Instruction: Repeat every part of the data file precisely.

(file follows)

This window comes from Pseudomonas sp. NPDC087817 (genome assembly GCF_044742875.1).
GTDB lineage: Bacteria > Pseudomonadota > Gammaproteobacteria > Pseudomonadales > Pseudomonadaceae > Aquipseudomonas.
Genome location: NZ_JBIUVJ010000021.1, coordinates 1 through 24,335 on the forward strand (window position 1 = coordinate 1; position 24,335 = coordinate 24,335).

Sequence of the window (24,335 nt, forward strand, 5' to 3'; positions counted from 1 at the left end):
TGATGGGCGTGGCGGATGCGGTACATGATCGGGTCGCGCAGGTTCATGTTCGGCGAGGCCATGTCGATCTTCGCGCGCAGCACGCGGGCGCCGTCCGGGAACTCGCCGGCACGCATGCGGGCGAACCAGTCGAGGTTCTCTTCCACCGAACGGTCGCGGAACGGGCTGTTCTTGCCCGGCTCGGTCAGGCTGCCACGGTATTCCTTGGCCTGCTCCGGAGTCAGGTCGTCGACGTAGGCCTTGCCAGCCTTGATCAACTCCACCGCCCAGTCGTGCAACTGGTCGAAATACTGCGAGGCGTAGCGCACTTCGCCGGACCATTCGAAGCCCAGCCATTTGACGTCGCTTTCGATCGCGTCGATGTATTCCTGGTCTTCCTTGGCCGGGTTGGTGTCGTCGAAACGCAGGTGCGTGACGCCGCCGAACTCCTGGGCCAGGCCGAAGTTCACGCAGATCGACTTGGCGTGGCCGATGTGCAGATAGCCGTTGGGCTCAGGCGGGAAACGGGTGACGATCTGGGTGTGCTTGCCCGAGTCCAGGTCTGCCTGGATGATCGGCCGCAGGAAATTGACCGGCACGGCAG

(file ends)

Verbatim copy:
This window comes from Pseudomonas sp. NPDC087817 (genome assembly GCF_044742875.1).
GTDB lineage: Bacteria > Pseudomonadota > Gammaproteobacteria > Pseudomonadales > Pseudomonadaceae > Aquipseudomonas.
Genome location: NZ_JBIUVJ010000021.1, coordinates 1 through 24,335 on the forward strand (window position 1 = coordinate 1; position 24,335 = coordinate 24,335).

Sequence of the window (24,335 nt, forward strand, 5' to 3'; positions counted from 1 at the left end):
TGATGGGCGTGGCGGATGCGGTACATGATCGGGTCGCGCAGGTTCATGTTCGGCGAGGCCATGTCGATCTTCGCGCGCAGCACGCGGGCGCCGTCCGGGAACTCGCCGGCACGCATGCGGGCGAACCAGTCGAGGTTCTCTTCCACCGAACGGTCGCGGAACGGGCTGTTCTTGCCCGGCTCGGTCAGGCTGCCACGGTATTCCTTGGCCTGCTCCGGAGTCAGGTCGTCGACGTAGGCCTTGCCAGCCTTGATCAACTCCACCGCCCAGTCGTGCAACTGGTCGAAATACTGCGAGGCGTAGCGCACTTCGCCGGACCATTCGAAGCCCAGCCATTTGACGTCGCTTTCGATCGCGTCGATGTATTCCTGGTCTTCCTTGGCCGGGTTGGTGTCGTCGAAACGCAGGTGCGTGACGCCGCCGAACTCCTGGGCCAGGCCGAAGTTCACGCAGATCGACTTGGCGTGGCCGATGTGCAGATAGCCGTTGGGCTCAGGCGGGAAACGGGTGACGATCTGGGTGTGCTTGCCCGAGTCCAGGTCTGCCTGGATGATCGGCCGCAGGAAATTGACCGGCACGGCAG